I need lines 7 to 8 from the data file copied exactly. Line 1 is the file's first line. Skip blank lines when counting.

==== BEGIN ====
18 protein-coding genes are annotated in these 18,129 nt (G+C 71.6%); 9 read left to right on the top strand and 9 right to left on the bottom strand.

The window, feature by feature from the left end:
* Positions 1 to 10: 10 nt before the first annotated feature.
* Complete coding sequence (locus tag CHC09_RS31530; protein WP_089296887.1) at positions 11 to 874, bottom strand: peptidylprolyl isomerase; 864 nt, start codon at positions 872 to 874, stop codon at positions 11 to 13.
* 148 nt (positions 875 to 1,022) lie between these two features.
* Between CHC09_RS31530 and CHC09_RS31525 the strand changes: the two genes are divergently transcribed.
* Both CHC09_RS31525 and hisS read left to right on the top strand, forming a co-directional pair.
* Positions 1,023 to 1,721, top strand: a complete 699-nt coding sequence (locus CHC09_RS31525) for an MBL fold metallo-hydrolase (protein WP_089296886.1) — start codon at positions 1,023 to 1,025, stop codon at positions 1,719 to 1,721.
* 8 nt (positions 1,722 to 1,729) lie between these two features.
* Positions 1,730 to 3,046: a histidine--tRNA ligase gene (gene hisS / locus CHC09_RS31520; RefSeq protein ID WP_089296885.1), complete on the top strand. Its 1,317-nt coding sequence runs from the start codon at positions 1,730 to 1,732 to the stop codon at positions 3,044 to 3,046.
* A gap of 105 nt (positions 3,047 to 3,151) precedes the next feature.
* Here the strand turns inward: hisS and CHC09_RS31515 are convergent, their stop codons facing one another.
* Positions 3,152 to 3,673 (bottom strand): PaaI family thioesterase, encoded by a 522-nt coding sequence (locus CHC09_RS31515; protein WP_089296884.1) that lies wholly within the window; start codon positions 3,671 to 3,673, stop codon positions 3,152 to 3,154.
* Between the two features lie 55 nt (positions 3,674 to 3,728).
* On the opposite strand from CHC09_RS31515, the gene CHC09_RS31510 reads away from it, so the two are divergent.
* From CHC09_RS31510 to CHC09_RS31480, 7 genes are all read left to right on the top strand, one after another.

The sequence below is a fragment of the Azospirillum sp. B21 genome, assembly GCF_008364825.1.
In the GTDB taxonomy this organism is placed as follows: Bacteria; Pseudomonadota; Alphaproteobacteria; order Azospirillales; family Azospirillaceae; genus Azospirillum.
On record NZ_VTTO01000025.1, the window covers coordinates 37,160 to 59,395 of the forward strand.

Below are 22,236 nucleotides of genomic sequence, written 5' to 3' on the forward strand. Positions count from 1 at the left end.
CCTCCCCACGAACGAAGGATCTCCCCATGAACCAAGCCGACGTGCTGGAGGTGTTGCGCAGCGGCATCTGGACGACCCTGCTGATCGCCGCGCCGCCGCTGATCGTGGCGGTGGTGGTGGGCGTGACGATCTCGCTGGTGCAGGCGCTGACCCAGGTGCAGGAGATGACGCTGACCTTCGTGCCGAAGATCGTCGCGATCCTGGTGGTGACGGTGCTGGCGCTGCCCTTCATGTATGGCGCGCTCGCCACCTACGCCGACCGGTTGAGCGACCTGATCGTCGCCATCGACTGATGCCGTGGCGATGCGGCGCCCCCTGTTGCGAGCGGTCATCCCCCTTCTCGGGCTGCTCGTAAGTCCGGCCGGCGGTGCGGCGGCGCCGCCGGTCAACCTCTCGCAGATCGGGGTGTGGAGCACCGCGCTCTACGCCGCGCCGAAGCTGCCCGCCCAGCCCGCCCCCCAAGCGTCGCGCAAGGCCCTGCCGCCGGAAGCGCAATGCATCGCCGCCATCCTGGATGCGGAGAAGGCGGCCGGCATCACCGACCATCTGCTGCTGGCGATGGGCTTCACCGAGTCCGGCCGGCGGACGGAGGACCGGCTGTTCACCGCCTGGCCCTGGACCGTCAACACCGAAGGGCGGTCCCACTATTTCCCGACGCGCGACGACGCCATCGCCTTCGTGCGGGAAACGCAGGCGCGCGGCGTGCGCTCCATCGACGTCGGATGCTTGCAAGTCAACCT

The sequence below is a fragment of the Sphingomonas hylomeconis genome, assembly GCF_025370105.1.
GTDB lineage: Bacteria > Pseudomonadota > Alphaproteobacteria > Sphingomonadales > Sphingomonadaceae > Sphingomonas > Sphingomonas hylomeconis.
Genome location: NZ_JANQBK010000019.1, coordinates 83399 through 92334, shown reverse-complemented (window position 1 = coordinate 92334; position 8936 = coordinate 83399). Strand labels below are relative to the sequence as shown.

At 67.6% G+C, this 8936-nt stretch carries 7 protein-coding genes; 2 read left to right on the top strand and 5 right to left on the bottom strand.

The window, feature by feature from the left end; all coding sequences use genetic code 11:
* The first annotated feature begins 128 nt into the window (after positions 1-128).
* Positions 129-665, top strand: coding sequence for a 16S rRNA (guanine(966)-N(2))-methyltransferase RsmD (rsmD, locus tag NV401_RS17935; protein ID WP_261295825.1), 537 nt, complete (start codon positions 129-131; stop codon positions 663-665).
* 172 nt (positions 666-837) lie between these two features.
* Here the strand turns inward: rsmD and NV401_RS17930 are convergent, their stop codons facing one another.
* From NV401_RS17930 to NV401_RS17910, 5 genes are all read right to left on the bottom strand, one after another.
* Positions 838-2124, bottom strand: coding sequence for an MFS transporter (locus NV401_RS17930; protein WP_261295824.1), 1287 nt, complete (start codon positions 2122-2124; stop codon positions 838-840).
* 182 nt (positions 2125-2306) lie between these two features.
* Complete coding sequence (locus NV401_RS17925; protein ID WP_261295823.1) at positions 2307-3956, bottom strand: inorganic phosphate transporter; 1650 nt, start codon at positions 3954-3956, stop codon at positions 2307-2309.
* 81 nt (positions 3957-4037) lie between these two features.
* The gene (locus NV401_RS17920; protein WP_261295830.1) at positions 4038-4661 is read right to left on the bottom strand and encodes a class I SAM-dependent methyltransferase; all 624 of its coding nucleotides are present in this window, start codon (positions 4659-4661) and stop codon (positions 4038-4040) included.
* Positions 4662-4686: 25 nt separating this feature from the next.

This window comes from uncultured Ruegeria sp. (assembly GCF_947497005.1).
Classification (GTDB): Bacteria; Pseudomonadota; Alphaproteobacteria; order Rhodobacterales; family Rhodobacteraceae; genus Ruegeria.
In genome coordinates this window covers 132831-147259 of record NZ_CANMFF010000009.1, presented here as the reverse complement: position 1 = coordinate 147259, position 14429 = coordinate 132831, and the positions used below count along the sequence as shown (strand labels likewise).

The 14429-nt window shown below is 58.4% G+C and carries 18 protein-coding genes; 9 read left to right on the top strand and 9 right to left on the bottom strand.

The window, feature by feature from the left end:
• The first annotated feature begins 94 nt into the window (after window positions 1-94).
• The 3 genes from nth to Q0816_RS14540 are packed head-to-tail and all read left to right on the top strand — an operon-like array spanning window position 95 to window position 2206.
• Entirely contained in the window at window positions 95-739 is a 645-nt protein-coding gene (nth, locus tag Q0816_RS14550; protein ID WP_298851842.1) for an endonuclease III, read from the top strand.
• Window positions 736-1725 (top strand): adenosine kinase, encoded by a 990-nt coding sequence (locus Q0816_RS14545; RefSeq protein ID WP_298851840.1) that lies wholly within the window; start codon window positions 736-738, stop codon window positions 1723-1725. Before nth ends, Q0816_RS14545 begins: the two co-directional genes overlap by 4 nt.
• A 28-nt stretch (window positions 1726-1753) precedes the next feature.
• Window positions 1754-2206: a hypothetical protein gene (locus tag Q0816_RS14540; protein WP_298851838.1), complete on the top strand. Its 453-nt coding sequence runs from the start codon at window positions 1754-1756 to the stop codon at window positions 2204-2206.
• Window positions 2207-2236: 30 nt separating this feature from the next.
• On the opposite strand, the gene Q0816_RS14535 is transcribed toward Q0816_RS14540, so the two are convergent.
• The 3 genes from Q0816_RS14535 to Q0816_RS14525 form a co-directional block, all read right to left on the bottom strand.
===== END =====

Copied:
* Both CHC09_RS31525 and hisS read left to right on the top strand, forming a co-directional pair.
* Positions 1,023 to 1,721, top strand: a complete 699-nt coding sequence (locus CHC09_RS31525) for an MBL fold metallo-hydrolase (protein WP_089296886.1) — start codon at positions 1,023 to 1,025, stop codon at positions 1,719 to 1,721.